Sound Bites spotlights up-and-coming singers and conductors in the world of opera.

Sound Bites: Tamara Wilson

by BRIAN KELLOW

Sound Bites Tamara Wilson hdl 1113
Photographed by James Salzano in New York
Makeup and hair by Affan Malik / gown: Jovani
© James Salzano 2013
Sound Bites Tamara Wilson sm 1113
The diva laughs: soprano Tamara Wilson
© James Salzano 2013

Tamara Wilson, who is being positioned as a Verdi soprano to watch, has a solid technique, a big, warm, womanly sound and a clear, uncomplicated sense of herself as an artist. She entered the Houston Opera Studio in 2005, planning a career centered on Mozart, but the path to Verdi was more or less chosen for her. "It was right before Christmas break during my second year at the studio," she remembers, "and I got called in to the office. [Studio director] Diane Zola, [then general director] Anthony Freud and [music director] Patrick Summers were there. They slid a score across the desk, and it's Ballo in Maschera. I had never even heard it. It was supposed to be sung by Pat Racette, and something happened. They said, 'Would you look at this over Christmas break and tell us if you think you'd like to do this?' I talked it over with my teachers, who said, 'You'll be in Houston the whole time and have your coachings. It will probably be the most prepared role you'll ever have.' So I said yes." Her performance as Amelia, in the fall of 2007, was a success, and now Aida, I Due Foscari, Il Trovatore and many other Verdi works dominate her schedule.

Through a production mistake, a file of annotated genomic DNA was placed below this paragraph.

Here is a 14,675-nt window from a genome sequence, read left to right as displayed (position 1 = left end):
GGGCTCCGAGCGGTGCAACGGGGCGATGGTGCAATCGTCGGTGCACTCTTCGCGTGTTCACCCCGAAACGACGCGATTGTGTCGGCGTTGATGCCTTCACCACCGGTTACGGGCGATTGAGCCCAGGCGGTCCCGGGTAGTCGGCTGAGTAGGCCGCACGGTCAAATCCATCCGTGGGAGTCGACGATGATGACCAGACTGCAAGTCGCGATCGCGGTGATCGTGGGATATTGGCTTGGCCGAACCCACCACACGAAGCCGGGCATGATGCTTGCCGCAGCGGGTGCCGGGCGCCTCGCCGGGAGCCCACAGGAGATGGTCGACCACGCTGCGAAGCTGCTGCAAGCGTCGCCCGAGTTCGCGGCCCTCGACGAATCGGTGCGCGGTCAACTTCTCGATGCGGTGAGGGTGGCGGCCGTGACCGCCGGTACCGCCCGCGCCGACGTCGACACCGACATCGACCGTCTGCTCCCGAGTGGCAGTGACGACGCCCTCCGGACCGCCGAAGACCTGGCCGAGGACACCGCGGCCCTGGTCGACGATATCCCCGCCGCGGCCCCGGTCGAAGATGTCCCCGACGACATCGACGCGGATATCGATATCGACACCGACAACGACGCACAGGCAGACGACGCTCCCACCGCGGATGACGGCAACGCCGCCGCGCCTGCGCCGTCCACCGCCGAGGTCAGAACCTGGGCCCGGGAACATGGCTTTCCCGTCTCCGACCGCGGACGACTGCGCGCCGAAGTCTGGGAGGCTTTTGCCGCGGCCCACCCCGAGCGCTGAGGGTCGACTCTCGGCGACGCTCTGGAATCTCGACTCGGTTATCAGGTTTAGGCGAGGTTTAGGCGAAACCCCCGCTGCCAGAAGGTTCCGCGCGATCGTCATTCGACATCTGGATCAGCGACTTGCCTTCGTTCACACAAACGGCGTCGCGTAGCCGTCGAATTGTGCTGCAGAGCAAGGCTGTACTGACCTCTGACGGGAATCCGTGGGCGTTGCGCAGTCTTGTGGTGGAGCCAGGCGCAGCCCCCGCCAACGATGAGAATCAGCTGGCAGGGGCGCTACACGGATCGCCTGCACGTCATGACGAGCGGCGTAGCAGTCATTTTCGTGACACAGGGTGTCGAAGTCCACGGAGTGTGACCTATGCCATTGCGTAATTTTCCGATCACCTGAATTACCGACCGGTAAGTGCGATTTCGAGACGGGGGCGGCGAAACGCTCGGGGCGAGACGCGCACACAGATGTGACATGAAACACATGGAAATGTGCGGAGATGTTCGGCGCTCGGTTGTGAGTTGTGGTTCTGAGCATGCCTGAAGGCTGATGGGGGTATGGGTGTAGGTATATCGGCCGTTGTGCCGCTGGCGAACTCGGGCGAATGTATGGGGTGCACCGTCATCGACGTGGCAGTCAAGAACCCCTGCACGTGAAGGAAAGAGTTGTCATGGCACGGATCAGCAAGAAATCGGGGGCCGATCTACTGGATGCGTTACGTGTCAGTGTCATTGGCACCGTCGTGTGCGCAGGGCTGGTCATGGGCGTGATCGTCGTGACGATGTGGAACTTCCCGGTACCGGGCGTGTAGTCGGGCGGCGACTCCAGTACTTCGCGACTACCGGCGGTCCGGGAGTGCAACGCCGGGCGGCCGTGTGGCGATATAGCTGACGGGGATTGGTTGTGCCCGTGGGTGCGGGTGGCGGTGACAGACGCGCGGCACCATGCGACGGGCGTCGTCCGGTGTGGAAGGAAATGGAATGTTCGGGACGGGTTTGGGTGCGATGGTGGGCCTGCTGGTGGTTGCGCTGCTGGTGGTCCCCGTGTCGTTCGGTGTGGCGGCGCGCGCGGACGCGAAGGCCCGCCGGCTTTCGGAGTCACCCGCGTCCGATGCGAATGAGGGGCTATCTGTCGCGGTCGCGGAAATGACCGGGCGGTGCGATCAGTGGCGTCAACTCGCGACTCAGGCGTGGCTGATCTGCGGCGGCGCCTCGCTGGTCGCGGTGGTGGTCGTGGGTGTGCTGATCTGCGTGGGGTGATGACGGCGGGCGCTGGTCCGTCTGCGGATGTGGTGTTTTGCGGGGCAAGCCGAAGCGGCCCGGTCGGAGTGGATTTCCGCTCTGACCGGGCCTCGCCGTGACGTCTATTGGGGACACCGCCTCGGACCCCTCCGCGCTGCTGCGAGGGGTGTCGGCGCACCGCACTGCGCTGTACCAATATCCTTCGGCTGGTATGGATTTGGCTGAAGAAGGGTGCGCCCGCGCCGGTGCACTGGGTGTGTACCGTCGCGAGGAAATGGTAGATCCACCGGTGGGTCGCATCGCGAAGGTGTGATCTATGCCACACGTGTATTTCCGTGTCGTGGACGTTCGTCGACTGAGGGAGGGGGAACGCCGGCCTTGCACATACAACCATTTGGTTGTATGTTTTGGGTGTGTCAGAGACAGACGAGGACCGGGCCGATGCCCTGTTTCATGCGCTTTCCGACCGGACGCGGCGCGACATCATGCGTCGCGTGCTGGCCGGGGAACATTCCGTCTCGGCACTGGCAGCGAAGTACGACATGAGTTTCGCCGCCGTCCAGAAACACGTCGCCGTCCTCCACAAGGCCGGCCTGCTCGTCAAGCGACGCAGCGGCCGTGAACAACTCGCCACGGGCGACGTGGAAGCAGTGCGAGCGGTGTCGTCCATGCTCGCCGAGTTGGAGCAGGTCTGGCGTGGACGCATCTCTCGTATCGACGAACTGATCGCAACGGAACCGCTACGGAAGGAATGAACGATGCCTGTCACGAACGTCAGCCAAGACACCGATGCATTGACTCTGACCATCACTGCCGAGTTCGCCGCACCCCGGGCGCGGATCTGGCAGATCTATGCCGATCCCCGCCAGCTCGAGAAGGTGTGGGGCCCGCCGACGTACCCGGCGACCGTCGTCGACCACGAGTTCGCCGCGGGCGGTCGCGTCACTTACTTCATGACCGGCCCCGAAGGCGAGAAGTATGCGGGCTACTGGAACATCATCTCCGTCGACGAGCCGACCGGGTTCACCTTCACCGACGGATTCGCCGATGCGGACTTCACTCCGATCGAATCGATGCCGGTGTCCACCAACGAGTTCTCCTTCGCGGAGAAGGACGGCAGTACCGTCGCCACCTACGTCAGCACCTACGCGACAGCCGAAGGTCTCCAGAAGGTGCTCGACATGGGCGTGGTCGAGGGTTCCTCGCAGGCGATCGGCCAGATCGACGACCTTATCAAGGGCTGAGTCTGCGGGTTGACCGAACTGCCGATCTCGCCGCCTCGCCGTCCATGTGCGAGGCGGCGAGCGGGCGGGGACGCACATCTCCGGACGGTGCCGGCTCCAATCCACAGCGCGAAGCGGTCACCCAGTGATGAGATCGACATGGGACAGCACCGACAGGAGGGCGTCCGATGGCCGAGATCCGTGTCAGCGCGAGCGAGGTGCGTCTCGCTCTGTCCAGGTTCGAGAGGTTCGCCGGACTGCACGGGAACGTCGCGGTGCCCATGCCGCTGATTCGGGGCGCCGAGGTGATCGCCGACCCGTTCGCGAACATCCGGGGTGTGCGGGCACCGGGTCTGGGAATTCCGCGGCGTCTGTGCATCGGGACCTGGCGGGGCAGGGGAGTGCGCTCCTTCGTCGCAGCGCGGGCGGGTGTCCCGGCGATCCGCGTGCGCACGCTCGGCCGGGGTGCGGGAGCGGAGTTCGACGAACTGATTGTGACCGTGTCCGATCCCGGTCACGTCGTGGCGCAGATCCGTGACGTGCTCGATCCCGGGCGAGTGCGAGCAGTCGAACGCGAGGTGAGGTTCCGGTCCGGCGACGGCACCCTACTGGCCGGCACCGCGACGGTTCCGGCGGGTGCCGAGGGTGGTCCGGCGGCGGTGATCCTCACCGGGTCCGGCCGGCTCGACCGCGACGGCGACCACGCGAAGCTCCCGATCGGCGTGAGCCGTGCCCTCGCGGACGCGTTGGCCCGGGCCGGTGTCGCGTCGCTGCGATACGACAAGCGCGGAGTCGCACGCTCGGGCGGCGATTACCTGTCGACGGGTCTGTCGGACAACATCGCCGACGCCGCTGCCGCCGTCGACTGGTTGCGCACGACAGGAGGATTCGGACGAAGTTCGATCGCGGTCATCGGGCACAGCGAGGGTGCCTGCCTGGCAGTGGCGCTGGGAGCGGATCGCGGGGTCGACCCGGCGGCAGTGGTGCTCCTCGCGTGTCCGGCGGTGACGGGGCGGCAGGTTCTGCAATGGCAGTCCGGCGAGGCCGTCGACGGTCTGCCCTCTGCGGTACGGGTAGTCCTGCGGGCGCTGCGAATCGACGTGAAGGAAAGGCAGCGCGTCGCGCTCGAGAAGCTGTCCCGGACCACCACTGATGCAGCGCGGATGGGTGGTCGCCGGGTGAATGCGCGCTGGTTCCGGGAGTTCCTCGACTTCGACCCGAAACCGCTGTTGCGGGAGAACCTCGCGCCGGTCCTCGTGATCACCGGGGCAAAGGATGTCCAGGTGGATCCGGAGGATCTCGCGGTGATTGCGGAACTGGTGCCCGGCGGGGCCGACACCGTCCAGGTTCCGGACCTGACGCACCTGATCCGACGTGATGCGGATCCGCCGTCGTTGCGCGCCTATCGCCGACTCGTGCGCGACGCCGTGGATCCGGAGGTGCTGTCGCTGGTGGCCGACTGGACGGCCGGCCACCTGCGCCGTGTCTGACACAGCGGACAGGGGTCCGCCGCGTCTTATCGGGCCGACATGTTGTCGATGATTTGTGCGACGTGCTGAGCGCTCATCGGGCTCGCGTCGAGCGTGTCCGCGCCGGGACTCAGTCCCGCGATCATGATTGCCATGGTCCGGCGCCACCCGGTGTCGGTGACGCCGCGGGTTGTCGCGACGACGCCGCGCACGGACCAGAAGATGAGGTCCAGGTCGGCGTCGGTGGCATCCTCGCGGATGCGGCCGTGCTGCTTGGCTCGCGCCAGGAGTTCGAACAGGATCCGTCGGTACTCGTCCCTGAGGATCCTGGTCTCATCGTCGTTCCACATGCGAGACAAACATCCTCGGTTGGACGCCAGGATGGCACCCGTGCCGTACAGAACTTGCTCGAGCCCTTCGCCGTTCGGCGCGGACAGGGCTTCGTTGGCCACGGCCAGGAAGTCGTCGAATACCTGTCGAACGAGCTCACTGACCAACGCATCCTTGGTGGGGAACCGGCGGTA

Wilson got her start studying at Cincinnati College–Conservatory of Music, where she sang extensively in choirs and practically not at all in opera. "I thought, 'Okay, I'm not going to be an opera singer. I'll be a teacher. Fine.' But at the end of my first year of my master's, my friends said, 'You should audition for the Met National Council.' I made it all the way to the finals, at twenty-two. While I was there, Diane Zola gave me her card and said, 'I want you to audition for us in the fall.' From then on, things just kind of happened."

Wilson now has a full singing schedule that includes dates at Teatro Real de Madrid, Gran Teatre del Liceu, Washington Concert Opera, Frankfurt Opera, the Chicago Symphony and many other leading theaters and orchestras. She isn't only singing big, dramatic roles. She had a success as Lady Billows in Théâtre du Capitole's new production of Albert Herring. "When I was studying her, I was trying to do it as a mix of Hyacinth Bucket, from Keeping Up Appearances, and Maggie Smith's Dowager Countess in Downton Abbey. We had a French director who couldn't have cared less about the inside English jokes. They even took some of the dialogue out of the titles, and I'm like, well … that's not funny anymore!" 

Wilson, who gives major credit to her two principal teachers, Stephen King and Barbara Honn, is pleased when she's told that she doesn't quite sound like anyone else. "There's no point in singing with somebody else's voice," she says. "It's already been done!" spacer

BRIAN KELLOW

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Current Issue: July 2014 — VOL. 79, NO. 1